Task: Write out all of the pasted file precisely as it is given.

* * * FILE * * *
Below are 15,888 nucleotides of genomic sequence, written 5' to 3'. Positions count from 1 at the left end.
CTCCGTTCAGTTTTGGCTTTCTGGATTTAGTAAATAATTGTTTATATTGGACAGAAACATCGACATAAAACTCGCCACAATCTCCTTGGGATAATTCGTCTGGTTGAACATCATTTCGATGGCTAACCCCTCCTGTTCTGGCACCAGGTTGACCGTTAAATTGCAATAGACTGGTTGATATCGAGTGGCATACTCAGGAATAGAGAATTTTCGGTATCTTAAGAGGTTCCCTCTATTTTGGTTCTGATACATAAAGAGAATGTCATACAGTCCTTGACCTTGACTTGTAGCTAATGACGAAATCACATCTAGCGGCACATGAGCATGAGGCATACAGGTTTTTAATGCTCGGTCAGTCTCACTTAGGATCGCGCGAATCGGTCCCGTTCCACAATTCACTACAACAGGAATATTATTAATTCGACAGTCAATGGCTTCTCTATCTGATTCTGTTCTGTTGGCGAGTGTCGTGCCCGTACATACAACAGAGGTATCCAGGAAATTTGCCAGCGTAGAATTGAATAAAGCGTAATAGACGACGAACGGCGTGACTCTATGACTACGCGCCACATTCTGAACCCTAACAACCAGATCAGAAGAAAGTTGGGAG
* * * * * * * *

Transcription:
Below are 15,888 nucleotides of genomic sequence, written 5' to 3'. Positions count from 1 at the left end.
CTCCGTTCAGTTTTGGCTTTCTGGATTTAGTAAATAATTGTTTATATTGGACAGAAACATCGACATAAAACTCGCCACAATCTCCTTGGGATAATTCGTCTGGTTGAACATCATTTCGATGGCTAACCCCTCCTGTTCTGGCACCAGGTTGACCGTTAAATTGCAATAGACTGGTTGATATCGAGTGGCATACTCAGGAATAGAGAATTTTCGGTATCTTAAGAGGTTCCCTCTATTTTGGTTCTGATACATAAAGAGAATGTCATACAGTCCTTGACCTTGACTTGTAGCTAATGACGAAATCACATCTAGCGGCACATGAGCATGAGGCATACAGGTTTTTAATGCTCGGTCAGTCTCACTTAGGATCGCGCGAATCGGTCCCGTTCCACAATTCACTACAACAGGAATATTATTAATTCGACAGTCAATGGCTTCTCTATCTGATTCTGTTCTGTTGGCGAGTGTCGTGCCCGTACATACAACAGAGGTATCCAGGAAATTTGCCAGCGTAGAATTGAATAAAGCGTAATAGACGACGAACGGCGTGACTCTATGACTACGCGCCACATTCTGAACCCTAACAACCAGATCAGAAGAAAGTTGGGAG